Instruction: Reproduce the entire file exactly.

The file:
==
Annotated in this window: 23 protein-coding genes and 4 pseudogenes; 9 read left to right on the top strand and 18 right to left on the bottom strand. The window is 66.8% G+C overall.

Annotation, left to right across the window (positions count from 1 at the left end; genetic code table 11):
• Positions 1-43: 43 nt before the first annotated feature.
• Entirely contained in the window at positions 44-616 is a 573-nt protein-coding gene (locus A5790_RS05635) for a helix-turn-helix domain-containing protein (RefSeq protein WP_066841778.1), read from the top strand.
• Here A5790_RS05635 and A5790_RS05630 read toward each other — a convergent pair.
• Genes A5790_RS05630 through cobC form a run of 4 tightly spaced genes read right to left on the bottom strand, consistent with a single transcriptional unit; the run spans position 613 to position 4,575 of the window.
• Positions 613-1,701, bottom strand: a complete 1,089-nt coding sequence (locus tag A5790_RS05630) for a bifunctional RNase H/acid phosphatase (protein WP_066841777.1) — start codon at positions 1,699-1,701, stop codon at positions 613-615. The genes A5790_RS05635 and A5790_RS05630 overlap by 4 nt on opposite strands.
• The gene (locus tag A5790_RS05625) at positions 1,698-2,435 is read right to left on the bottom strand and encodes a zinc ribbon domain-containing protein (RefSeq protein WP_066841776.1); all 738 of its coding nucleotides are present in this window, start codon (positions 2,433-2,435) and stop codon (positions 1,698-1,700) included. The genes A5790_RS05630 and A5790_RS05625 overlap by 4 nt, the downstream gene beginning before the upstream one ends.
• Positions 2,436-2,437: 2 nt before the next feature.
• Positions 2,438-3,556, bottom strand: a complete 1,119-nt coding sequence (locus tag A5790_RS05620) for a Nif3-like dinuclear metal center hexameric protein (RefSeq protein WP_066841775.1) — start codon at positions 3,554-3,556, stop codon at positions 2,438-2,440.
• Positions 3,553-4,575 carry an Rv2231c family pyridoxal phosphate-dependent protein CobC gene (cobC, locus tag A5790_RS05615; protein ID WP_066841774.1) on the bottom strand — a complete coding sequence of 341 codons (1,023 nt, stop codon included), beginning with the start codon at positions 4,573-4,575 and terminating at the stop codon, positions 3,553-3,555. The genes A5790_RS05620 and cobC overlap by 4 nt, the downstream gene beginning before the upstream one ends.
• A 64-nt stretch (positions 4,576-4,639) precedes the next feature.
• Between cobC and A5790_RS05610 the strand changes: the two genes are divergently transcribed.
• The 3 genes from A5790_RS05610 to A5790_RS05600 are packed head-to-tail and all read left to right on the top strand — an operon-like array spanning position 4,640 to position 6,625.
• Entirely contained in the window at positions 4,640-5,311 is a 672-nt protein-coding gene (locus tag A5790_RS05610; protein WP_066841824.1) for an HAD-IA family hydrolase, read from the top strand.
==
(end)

Annotated in this window: 23 protein-coding genes and 4 pseudogenes; 9 read left to right on the top strand and 18 right to left on the bottom strand. The window is 66.8% G+C overall.

Annotation, left to right across the window (positions count from 1 at the left end; genetic code table 11):
• Positions 1-43: 43 nt before the first annotated feature.
• Entirely contained in the window at positions 44-616 is a 573-nt protein-coding gene (locus A5790_RS05635) for a helix-turn-helix domain-containing protein (RefSeq protein WP_066841778.1), read from the top strand.
• Here A5790_RS05635 and A5790_RS05630 read toward each other — a convergent pair.
• Genes A5790_RS05630 through cobC form a run of 4 tightly spaced genes read right to left on the bottom strand, consistent with a single transcriptional unit; the run spans position 613 to position 4,575 of the window.
• Positions 613-1,701, bottom strand: a complete 1,089-nt coding sequence (locus tag A5790_RS05630) for a bifunctional RNase H/acid phosphatase (protein WP_066841777.1) — start codon at positions 1,699-1,701, stop codon at positions 613-615. The genes A5790_RS05635 and A5790_RS05630 overlap by 4 nt on opposite strands.
• The gene (locus tag A5790_RS05625) at positions 1,698-2,435 is read right to left on the bottom strand and encodes a zinc ribbon domain-containing protein (RefSeq protein WP_066841776.1); all 738 of its coding nucleotides are present in this window, start codon (positions 2,433-2,435) and stop codon (positions 1,698-1,700) included. The genes A5790_RS05630 and A5790_RS05625 overlap by 4 nt, the downstream gene beginning before the upstream one ends.
• Positions 2,436-2,437: 2 nt before the next feature.
• Positions 2,438-3,556, bottom strand: a complete 1,119-nt coding sequence (locus tag A5790_RS05620) for a Nif3-like dinuclear metal center hexameric protein (RefSeq protein WP_066841775.1) — start codon at positions 3,554-3,556, stop codon at positions 2,438-2,440.
• Positions 3,553-4,575 carry an Rv2231c family pyridoxal phosphate-dependent protein CobC gene (cobC, locus tag A5790_RS05615; protein ID WP_066841774.1) on the bottom strand — a complete coding sequence of 341 codons (1,023 nt, stop codon included), beginning with the start codon at positions 4,573-4,575 and terminating at the stop codon, positions 3,553-3,555. The genes A5790_RS05620 and cobC overlap by 4 nt, the downstream gene beginning before the upstream one ends.
• A 64-nt stretch (positions 4,576-4,639) precedes the next feature.
• Between cobC and A5790_RS05610 the strand changes: the two genes are divergently transcribed.
• The 3 genes from A5790_RS05610 to A5790_RS05600 are packed head-to-tail and all read left to right on the top strand — an operon-like array spanning position 4,640 to position 6,625.
• Entirely contained in the window at positions 4,640-5,311 is a 672-nt protein-coding gene (locus tag A5790_RS05610; protein WP_066841824.1) for an HAD-IA family hydrolase, read from the top strand.